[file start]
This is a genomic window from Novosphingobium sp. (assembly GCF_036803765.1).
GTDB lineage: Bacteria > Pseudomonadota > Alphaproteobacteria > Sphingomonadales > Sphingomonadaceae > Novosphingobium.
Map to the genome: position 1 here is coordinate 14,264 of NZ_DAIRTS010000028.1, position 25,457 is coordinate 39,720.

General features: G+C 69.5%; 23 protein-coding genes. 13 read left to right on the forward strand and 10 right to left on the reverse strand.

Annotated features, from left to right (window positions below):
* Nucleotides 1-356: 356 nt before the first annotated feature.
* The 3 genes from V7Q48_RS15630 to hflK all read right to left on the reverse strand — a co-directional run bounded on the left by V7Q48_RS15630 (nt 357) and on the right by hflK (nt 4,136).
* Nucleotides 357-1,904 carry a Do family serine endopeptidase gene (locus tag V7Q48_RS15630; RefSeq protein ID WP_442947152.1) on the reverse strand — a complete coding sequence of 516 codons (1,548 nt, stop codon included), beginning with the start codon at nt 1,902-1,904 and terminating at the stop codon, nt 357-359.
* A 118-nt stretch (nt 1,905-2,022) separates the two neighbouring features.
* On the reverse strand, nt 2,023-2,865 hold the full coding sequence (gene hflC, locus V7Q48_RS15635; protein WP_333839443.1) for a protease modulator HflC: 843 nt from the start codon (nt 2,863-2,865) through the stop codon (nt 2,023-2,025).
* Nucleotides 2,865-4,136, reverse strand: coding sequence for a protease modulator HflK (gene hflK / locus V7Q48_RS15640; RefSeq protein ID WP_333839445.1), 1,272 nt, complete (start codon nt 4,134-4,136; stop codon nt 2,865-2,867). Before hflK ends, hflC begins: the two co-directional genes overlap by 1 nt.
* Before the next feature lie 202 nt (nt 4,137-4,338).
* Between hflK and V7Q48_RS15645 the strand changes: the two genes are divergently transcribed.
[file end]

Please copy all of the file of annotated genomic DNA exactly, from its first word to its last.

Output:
This is a genomic window from Novosphingobium sp. (assembly GCF_036803765.1).
GTDB lineage: Bacteria > Pseudomonadota > Alphaproteobacteria > Sphingomonadales > Sphingomonadaceae > Novosphingobium.
Map to the genome: position 1 here is coordinate 14,264 of NZ_DAIRTS010000028.1, position 25,457 is coordinate 39,720.

General features: G+C 69.5%; 23 protein-coding genes. 13 read left to right on the forward strand and 10 right to left on the reverse strand.

Annotated features, from left to right (window positions below):
* Nucleotides 1-356: 356 nt before the first annotated feature.
* The 3 genes from V7Q48_RS15630 to hflK all read right to left on the reverse strand — a co-directional run bounded on the left by V7Q48_RS15630 (nt 357) and on the right by hflK (nt 4,136).
* Nucleotides 357-1,904 carry a Do family serine endopeptidase gene (locus tag V7Q48_RS15630; RefSeq protein ID WP_442947152.1) on the reverse strand — a complete coding sequence of 516 codons (1,548 nt, stop codon included), beginning with the start codon at nt 1,902-1,904 and terminating at the stop codon, nt 357-359.
* A 118-nt stretch (nt 1,905-2,022) separates the two neighbouring features.
* On the reverse strand, nt 2,023-2,865 hold the full coding sequence (gene hflC, locus V7Q48_RS15635; protein WP_333839443.1) for a protease modulator HflC: 843 nt from the start codon (nt 2,863-2,865) through the stop codon (nt 2,023-2,025).
* Nucleotides 2,865-4,136, reverse strand: coding sequence for a protease modulator HflK (gene hflK / locus V7Q48_RS15640; RefSeq protein ID WP_333839445.1), 1,272 nt, complete (start codon nt 4,134-4,136; stop codon nt 2,865-2,867). Before hflK ends, hflC begins: the two co-directional genes overlap by 1 nt.
* Before the next feature lie 202 nt (nt 4,137-4,338).
* Between hflK and V7Q48_RS15645 the strand changes: the two genes are divergently transcribed.